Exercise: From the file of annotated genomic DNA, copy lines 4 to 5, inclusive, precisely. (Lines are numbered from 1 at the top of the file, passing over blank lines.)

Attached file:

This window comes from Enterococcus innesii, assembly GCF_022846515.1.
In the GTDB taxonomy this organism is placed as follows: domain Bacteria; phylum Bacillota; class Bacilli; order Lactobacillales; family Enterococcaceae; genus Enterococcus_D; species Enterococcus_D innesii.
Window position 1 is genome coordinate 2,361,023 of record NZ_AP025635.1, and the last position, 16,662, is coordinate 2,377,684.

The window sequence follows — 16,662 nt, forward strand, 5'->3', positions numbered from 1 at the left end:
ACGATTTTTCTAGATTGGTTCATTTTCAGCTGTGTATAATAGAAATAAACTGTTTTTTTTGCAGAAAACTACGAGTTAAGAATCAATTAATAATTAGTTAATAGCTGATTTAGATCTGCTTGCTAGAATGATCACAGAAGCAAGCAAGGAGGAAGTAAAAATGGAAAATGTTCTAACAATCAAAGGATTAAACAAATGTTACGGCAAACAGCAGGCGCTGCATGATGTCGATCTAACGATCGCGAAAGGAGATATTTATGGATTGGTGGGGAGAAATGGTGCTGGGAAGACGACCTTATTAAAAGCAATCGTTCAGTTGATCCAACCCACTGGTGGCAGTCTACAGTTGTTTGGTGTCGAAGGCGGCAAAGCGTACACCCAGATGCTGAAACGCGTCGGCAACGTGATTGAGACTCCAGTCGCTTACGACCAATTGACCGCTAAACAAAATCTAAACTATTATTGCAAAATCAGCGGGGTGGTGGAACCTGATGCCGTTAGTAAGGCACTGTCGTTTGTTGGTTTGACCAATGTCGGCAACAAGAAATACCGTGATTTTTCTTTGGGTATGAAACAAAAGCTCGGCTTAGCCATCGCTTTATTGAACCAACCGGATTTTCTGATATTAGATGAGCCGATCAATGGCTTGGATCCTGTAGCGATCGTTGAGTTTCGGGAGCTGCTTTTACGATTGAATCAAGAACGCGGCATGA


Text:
The window sequence follows — 16,662 nt, forward strand, 5'->3', positions numbered from 1 at the left end:
ACGATTTTTCTAGATTGGTTCATTTTCAGCTGTGTATAATAGAAATAAACTGTTTTTTTTGCAGAAAACTACGAGTTAAGAATCAATTAATAATTAGTTAATAGCTGATTTAGATCTGCTTGCTAGAATGATCACAGAAGCAAGCAAGGAGGAAGTAAAAATGGAAAATGTTCTAACAATCAAAGGATTAAACAAATGTTACGGCAAACAGCAGGCGCTGCATGATGTCGATCTAACGATCGCGAAAGGAGATATTTATGGATTGGTGGGGAGAAATGGTGCTGGGAAGACGACCTTATTAAAAGCAATCGTTCAGTTGATCCAACCCACTGGTGGCAGTCTACAGTTGTTTGGTGTCGAAGGCGGCAAAGCGTACACCCAGATGCTGAAACGCGTCGGCAACGTGATTGAGACTCCAGTCGCTTACGACCAATTGACCGCTAAACAAAATCTAAACTATTATTGCAAAATCAGCGGGGTGGTGGAACCTGATGCCGTTAGTAAGGCACTGTCGTTTGTTGGTTTGACCAATGTCGGCAACAAGAAATACCGTGATTTTTCTTTGGGTATGAAACAAAAGCTCGGCTTAGCCATCGCTTTATTGAACCAACCGGATTTTCTGATATTAGATGAGCCGATCAATGGCTTGGATCCTGTAGCGATCGTTGAGTTTCGGGAGCTGCTTTTACGATTGAATCAAGAACGCGGCATGA